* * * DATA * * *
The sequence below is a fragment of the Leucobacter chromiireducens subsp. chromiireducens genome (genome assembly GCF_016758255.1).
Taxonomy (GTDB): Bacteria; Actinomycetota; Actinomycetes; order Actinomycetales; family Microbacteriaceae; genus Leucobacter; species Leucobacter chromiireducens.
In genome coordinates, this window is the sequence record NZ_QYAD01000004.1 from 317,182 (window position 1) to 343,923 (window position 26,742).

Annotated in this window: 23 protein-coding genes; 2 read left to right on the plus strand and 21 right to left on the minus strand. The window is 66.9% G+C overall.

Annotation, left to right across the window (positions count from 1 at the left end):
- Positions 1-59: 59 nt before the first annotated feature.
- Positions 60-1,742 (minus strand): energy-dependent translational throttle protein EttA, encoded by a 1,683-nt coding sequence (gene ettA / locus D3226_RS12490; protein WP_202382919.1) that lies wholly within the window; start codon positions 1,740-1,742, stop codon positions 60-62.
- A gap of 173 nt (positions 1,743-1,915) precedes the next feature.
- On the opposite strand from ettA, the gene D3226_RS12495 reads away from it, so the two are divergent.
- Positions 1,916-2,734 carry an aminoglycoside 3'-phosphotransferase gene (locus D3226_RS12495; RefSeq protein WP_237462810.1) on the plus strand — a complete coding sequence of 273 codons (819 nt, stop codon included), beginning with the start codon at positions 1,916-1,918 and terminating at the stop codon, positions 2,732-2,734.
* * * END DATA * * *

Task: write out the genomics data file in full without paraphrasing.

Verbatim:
The sequence below is a fragment of the Leucobacter chromiireducens subsp. chromiireducens genome (genome assembly GCF_016758255.1).
Taxonomy (GTDB): Bacteria; Actinomycetota; Actinomycetes; order Actinomycetales; family Microbacteriaceae; genus Leucobacter; species Leucobacter chromiireducens.
In genome coordinates, this window is the sequence record NZ_QYAD01000004.1 from 317,182 (window position 1) to 343,923 (window position 26,742).

Annotated in this window: 23 protein-coding genes; 2 read left to right on the plus strand and 21 right to left on the minus strand. The window is 66.9% G+C overall.

Annotation, left to right across the window (positions count from 1 at the left end):
- Positions 1-59: 59 nt before the first annotated feature.
- Positions 60-1,742 (minus strand): energy-dependent translational throttle protein EttA, encoded by a 1,683-nt coding sequence (gene ettA / locus D3226_RS12490; protein WP_202382919.1) that lies wholly within the window; start codon positions 1,740-1,742, stop codon positions 60-62.
- A gap of 173 nt (positions 1,743-1,915) precedes the next feature.
- On the opposite strand from ettA, the gene D3226_RS12495 reads away from it, so the two are divergent.
- Positions 1,916-2,734 carry an aminoglycoside 3'-phosphotransferase gene (locus D3226_RS12495; RefSeq protein WP_237462810.1) on the plus strand — a complete coding sequence of 273 codons (819 nt, stop codon included), beginning with the start codon at positions 1,916-1,918 and terminating at the stop codon, positions 2,732-2,734.